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About the Story
Zero Summer is a wordy western card-playing RPG set in the post-apocalyptic American southwest. Nearly two decades after monsters poured out of Corpus Christi and divided the United States between civilization and the New West, players assume the role of A MAN WITH NO NAME, a gunslinger with no memory or past.
Language: English (en)
First Publication Date: September 9, 2012
Current Version: Unknown
Development System: None
Forgiveness Rating: Merciful
Nominee, Best Setting - 2012 XYZZY Awards
Emily Short's Interactive Storytelling
Emily Short reviews Zero Summer, second-place winner of the inaugural StoryNexus World of the Season competition.
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Rock Paper Shotgun
Live Free, Play Hard: The Week's Finest Free Indie Games
"The prose is dripping with cowboy juice -- okay, let me try that again. Itís twangy, dusty, third eye on a yellow-bellied sow straight out of a hard ride to Hell and back if you know whatís good for you with the smell of redemption on your whiskey whiskers. I MEAN THAT IN A GOOD WAY. Confident writing that sets out to paint a picture, while at the same time the card format keeps the paragraphs digestible."
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Number of Reviews: 2
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Zero Summer is a browser-based game using the StoryNexus platform (best known for Echo Bazaar/Fallen London, and a bit like a social network game without the social network nonsense). It's set in a strange postapocalyptic Texas: you show up in Amarillo with amnesia and are obliged to find your way in the world as The Man With No Name.
The StoryNexus platform has a good deal more friction than is usual in a CYOA. Your choices are never single-click: you have to draw cards, mouseover them to see what they mean, click to bring up the card's options, assess those options, decide between them. In some games (this one included) you have to travel between regions to get the options you need, which is not in itself a content-offering process. Grinding -- repeatedly doing the same thing in order to raise your stats -- remains a significant game element. Even on a decent internet connection, none of this loads instantaneously; every click is a little slower than might be desired. And the system itself limits how much you can play by giving you a set number of turns that refresh slowly over time.
All of this, importantly, is dumb friction: it doesn't add challenge or engagement to the experience, it just slows the rate of content-delivery down. This places really high demands on the content itself; and, indeed, the Failbetter house style has generally been to set very high standards for the writing side, with strong and distinctive worldbuilding that's evoked with dense, punchy, elegant prose, richly evocative but (at its best) understated.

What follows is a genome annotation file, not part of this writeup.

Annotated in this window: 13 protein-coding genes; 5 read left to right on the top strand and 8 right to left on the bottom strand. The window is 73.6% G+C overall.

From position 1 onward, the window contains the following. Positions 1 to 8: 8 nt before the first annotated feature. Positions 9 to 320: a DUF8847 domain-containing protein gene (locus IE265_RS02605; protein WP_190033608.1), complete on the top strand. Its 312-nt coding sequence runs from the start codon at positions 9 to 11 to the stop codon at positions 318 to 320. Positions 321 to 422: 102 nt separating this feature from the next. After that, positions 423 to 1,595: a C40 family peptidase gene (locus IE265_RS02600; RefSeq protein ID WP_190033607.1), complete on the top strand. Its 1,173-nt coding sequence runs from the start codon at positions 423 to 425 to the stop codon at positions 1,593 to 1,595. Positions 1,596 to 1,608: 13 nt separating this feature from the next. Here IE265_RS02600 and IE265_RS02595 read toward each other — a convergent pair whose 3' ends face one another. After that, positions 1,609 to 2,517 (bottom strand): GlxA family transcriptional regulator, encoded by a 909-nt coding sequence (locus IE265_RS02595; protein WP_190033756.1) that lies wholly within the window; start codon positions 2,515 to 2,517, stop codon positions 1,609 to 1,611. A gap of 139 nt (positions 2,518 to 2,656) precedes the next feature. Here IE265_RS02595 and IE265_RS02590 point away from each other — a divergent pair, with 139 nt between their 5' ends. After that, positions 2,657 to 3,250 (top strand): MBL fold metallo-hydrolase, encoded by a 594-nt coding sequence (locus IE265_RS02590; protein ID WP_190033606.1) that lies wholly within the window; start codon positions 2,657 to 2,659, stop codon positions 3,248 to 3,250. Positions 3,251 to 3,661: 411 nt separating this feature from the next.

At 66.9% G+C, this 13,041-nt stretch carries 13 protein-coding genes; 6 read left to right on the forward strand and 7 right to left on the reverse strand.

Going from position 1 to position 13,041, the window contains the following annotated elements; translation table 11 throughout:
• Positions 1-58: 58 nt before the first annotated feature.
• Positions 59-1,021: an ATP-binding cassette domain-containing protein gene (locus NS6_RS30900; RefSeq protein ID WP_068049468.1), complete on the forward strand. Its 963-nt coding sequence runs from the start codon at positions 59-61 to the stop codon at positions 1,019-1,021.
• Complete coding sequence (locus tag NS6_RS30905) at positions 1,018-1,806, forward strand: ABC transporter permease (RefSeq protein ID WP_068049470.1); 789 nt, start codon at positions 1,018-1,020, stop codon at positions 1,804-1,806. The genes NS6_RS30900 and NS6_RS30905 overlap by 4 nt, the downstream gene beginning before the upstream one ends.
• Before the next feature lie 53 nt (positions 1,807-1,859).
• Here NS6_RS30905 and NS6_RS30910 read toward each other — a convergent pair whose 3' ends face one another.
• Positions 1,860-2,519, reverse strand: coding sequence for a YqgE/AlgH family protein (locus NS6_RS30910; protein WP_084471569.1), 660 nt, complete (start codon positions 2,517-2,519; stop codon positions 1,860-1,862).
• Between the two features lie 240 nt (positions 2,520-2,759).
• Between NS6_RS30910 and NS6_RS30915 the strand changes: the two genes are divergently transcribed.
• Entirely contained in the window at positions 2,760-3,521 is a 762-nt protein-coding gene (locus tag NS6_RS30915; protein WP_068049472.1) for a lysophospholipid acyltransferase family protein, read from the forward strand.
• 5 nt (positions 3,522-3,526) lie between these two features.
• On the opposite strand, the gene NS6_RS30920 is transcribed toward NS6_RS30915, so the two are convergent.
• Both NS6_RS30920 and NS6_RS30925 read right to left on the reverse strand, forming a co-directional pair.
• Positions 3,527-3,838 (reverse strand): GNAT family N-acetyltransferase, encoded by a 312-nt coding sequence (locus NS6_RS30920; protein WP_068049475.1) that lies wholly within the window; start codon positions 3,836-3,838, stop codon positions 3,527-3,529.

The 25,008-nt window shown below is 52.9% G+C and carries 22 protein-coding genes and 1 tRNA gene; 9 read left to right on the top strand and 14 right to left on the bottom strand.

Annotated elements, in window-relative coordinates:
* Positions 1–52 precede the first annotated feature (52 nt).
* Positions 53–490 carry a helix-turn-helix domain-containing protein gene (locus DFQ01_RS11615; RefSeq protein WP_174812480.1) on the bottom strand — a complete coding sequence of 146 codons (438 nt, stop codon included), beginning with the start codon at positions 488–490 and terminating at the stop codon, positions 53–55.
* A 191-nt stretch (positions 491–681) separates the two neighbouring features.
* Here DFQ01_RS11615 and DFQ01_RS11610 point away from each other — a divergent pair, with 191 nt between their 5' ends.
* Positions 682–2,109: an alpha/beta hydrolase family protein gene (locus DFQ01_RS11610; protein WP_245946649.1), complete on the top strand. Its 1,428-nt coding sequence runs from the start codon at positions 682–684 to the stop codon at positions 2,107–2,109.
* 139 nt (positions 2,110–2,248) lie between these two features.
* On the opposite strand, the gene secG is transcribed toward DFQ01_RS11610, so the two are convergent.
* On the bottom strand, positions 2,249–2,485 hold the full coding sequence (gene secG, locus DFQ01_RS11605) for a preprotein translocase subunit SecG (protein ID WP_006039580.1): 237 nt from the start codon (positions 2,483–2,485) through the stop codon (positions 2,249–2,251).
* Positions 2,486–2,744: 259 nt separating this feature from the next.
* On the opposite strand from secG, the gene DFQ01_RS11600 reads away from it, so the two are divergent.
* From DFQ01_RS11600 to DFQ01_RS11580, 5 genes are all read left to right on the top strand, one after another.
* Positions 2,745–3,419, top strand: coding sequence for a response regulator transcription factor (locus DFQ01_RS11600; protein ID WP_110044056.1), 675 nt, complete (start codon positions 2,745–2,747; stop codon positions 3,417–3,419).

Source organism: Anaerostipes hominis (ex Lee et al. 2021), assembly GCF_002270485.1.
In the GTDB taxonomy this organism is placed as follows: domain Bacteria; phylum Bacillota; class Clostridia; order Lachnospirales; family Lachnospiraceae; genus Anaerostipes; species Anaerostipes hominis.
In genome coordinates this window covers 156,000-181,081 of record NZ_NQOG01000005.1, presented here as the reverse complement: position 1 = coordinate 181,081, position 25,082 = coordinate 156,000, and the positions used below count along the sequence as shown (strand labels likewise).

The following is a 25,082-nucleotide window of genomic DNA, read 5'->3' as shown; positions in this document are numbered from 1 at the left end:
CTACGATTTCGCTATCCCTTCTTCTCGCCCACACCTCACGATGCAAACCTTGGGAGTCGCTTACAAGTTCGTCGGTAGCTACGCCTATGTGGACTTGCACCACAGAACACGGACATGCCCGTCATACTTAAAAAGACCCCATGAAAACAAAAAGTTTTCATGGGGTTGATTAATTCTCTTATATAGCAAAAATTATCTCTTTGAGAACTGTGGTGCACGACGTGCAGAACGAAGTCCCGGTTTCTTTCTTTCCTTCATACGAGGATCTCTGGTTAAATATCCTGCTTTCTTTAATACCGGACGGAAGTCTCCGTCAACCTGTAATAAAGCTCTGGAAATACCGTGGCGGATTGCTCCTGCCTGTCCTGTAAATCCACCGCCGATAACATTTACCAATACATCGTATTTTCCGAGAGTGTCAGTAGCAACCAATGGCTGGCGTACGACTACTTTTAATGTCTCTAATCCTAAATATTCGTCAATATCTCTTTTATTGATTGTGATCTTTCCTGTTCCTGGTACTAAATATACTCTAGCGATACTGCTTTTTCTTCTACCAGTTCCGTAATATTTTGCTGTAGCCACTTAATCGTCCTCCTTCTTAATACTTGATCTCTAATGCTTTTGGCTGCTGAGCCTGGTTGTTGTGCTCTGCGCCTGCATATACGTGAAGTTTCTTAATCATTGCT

Zero Summer's take on the house style is a little different, but only a little. It veers somewhat away from the generic characterisation of Fallen London, towards more specific, continuous characters. Its snippets of text are more on the lengthy side. But these are very small departures, and most of the core elements are much the same: a strange, dangerous world full of sinister wonders and gradually unfolding mysteries, explored by a enterprising (but vague) jack-of-all-trades and delivered as a series of anecdotes in juicy prose. The rhythms of the text, the way the story is paced, the detail-oriented aesthetic feel for the subject-matter are fundamentally familiar.
As with Fallen London, the world of Zero Summer has been transformed by a fantastic and sinister apocalyptic event. In Zero Summer, however, it's less a matter of mysterious fiendish machinations and more a force of the harsh, inhuman desert. Demons won't be offering you scones and employment, here. On the other hand, the protagonist feels like less of a hedonistic sociopath; this is a story concerned with hospitality, with getting to know people because you'd like to know them better, rather than for the sake of money, sex, information, patronage. Notably, while three of your base stats correspond to Fallen London ones, there's nothing that matches the thievish Shadowy. (The particular combination here, of people who are immediately hospitable but also very private, thorny and hard to get to know, feels just right for a frontier US context.) It's concerned about staying human in a tough world.
Insofar as Zero Summer has failings, they're generally to do with problems inherent in StoryNexus. The art is stock. The world is, at present, perhaps a little sparse; you can travel to areas before there are any actions unlocked there, and you often find yourself drawing the same five cards over and over again (which undermines the purpose of having a card-based opportunity system instead of a static set of options). There is a shade too much grind required, and the turn-limit system remains an unhappy compromise. But within its established idiom, Zero Summer is a capable and engaging piece of work.
I donít usually play video games, but I have been really enjoying Zero Summer. It is like reading an interactive book. The storyline begins with the main character waking up, unable to remember his name or who he was before that moment. This leaves the player to fill in the background with his or her imagination, to create what he or she believes the character is like, all the while getting little hints to help shape their mental picture.
What I enjoy even more than that is the writing. The prose is both evocative and descriptive, and I find myself delighting in the storylets as much as the overarching plot.
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